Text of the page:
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See also: bügle and Bugle



  • IPA(key): /ˈbjuːɡəl/
  • Rhymes: -uːɡəl
    • (file)

Etymology 1[edit]

From Middle English bugle, from Anglo-Norman and Old French bugle, from Latin buculus (young bull; ox; steer).

A soldier playing a bugle.


bugle (plural bugles)

  1. A horn used by hunters.
  2. (music) a simple brass instrument consisting of a horn with no valves, playing only pitches in its harmonic series
  3. Anything shaped like a bugle, round or conical and having a bell on one end.
  4. The sound of something that bugles.
    the bugle of an elk
  5. A sort of wild ox; a buffalo.
    • 1590, Edmund Spenser, The Faery Queene, page 88:
      Then tooke that squire an horne of bugle small, Which hong adowne his side in twisted gold And tassels gay.
    • 1678, Joannes Jonstonus (M.D., Polonus.), A Description of the Nature of Four-Footed Beasts, page 31:
      The tongue so rough, that were it licks, it fetches blood. The Greeks used not these, nor Bugles in Physick, not having tried their vertue; though Indian-woods are full of such, yet parts of them are of more efficacy in medicine, (it is thought) than any part of ordinary Oxen.
    • 1928, Lora Sarah La Mance, The House of Waltman and Its Allied Families, page 17:
      All in the merry strand, With the ran, ran tan, And the tippy, tippy tran, And away with the royal bow! wow! wow! And the riddle diddle do, And the bugle's horn, For into the woods we'll run, brave boys, And into the woods we'll run.
    • 1992, William Shakespeare, ‎Holger Klein, Much Ado about Nothing: A New Critical Edition, page 145:
      a hunting horn , origin . made of the horn of a "bugle" or wild ox

Derived terms[edit]
Coordinate terms[edit]


bugle (third-person singular simple present bugles, present participle bugling, simple past and past participle bugled)

  1. To announce, sing, or cry in the manner of a musical bugle.
    • 1952, Ralph Ellison, Invisible Man, Penguin Books (2014), page 128:
      “It was as though the very constellations knew our impending sorrow,” he bugled, his head raised to the ceiling, his voice full-throated.

Etymology 2[edit]

From Late Latin bugulus (a woman's ornament).


bugle (plural bugles)

  1. a tubular glass or plastic bead sewn onto clothes as a decorative trim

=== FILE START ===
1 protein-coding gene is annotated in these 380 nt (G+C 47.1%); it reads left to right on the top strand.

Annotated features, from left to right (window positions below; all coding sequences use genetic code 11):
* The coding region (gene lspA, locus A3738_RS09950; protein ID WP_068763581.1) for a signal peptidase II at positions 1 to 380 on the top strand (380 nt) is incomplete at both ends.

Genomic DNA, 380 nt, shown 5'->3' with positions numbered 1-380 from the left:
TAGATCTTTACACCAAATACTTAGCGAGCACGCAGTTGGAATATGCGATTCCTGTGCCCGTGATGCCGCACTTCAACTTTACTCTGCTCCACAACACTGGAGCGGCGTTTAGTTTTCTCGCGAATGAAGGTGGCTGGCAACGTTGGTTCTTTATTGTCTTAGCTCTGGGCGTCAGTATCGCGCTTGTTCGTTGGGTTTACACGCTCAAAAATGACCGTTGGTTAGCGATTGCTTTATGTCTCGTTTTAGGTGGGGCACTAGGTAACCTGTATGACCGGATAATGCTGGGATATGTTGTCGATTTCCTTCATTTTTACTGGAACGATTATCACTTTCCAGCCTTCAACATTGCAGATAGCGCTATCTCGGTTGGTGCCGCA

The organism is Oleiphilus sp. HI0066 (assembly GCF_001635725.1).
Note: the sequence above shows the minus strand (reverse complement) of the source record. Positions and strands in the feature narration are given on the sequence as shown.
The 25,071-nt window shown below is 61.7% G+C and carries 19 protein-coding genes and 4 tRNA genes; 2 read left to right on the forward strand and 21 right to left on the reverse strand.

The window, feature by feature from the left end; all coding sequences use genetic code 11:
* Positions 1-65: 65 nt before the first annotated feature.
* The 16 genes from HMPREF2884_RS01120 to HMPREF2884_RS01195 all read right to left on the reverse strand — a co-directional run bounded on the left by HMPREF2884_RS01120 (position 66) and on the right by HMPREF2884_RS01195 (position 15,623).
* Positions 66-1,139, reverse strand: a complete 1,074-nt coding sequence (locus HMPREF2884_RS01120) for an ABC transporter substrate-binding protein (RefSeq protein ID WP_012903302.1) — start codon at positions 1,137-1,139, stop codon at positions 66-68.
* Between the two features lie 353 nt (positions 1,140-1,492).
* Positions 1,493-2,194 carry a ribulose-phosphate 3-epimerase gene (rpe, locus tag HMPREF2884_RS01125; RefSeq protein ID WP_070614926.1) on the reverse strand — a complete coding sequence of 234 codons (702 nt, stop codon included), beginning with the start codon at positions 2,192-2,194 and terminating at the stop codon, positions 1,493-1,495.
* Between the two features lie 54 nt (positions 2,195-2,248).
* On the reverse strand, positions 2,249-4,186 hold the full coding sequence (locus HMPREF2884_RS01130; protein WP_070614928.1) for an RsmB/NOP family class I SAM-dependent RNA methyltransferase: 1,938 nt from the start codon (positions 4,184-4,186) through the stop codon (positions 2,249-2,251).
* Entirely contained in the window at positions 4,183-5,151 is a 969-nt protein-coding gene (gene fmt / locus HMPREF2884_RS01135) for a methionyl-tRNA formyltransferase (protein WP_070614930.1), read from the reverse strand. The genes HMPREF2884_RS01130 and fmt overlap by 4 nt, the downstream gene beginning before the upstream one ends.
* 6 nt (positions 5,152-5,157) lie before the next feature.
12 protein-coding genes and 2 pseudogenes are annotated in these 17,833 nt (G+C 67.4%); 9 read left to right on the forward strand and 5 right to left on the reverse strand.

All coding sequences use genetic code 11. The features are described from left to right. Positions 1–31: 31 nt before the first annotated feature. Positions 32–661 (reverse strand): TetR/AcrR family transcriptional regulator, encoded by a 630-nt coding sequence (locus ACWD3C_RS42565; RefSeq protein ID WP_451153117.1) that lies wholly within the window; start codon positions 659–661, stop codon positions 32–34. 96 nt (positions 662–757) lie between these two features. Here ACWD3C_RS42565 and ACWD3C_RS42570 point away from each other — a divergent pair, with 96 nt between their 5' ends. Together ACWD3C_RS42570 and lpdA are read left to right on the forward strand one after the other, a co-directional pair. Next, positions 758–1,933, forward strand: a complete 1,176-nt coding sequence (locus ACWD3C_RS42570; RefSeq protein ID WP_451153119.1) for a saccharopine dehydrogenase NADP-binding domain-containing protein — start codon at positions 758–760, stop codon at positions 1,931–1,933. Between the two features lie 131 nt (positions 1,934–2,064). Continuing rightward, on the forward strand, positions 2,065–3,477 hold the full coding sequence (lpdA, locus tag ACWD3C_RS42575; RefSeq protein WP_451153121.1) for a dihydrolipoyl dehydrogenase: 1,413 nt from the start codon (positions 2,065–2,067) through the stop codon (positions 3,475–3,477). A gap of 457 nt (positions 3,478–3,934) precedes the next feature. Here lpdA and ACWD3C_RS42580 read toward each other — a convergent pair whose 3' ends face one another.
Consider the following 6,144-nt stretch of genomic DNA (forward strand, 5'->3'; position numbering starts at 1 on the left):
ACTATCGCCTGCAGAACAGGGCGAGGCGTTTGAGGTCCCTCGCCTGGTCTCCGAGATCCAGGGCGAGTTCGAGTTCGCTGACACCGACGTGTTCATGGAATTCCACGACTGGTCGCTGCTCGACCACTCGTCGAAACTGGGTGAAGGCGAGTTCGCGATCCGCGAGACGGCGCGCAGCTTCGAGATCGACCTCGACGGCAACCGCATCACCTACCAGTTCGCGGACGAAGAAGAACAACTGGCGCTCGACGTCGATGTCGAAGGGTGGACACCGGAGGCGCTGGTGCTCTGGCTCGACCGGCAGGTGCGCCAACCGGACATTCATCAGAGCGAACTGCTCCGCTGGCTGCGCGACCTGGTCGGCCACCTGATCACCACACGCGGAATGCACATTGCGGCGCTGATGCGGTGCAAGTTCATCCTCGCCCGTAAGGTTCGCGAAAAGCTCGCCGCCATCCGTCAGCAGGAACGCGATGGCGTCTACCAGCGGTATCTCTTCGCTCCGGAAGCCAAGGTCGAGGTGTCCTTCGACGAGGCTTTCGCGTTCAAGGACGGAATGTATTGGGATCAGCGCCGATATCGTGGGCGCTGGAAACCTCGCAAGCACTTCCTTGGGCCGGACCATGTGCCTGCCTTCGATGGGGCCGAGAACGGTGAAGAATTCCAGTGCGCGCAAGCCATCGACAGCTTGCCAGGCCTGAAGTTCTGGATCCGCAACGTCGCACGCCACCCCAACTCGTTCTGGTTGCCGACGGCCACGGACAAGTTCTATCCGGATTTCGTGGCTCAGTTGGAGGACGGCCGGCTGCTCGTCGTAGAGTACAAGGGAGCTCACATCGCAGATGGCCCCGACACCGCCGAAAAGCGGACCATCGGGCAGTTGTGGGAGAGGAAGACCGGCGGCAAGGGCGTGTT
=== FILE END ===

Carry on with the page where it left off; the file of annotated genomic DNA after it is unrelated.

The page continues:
• 1925, P. G. Wodehouse, Sam the Sudden, Random House, London:2007, p. 207.
      With the exception of a woman in a black silk dress with bugles who, incredible as it may seem, had ordered cocoa and sparkling limado simultaneously and was washing down a meal of Cambridge sausages and pastry with alternate draughts of both liquids, the place was empty.


bugle (comparative more bugle, superlative most bugle)

  1. (obsolete) jet-black

Etymology 3[edit]

From Middle English bugle (bugleweed), from Anglo-Norman and Old French bugle, from Medieval Latin bugilla, probably related to Late Latin bugillo.

Bugle (plant).


bugle (plural bugles)

  1. A plant in the family Lamiaceae grown as a ground cover, Ajuga reptans, and other plants in the genus Ajuga.
    Synonyms: bugleweed, carpet bugle, ground pine

Further reading[edit]

bugle in Webster’s Revised Unabridged Dictionary, G. & C. Merriam, 1913.




Etymology 1[edit]

Borrowed from English bugle, itself from Anglo-Norman and Old French bugle, from Latin buculus.


bugle m (plural bugles)

  1. bugle

Etymology 2[edit]

From Old French bugle, probably borrowed from Medieval Latin bugula, probably related to Late Latin bugillo (cf. bouillon).


bugle f (plural bugles)

  1. bugle, bugleweed


Old French[edit]


Borrowed from Latin būculus (bullock).


bugle m (oblique plural bugles, nominative singular bugles, nominative plural bugle)

  1. bugle (type of horn, often used in battle)
    • (Can we date this quote?) Fouke le Fitz Waryn, ed. E. J. Hathaway, P. T. Ricketts, C. A. Robson and A. D. Wilshere, ANTS 26-28 (1975).
      oy un chevaler soner un gros bugle
      (I) hear a knight sounding a large bugle


  • Middle English: bugle (through Anglo-Norman)
  • French: beugler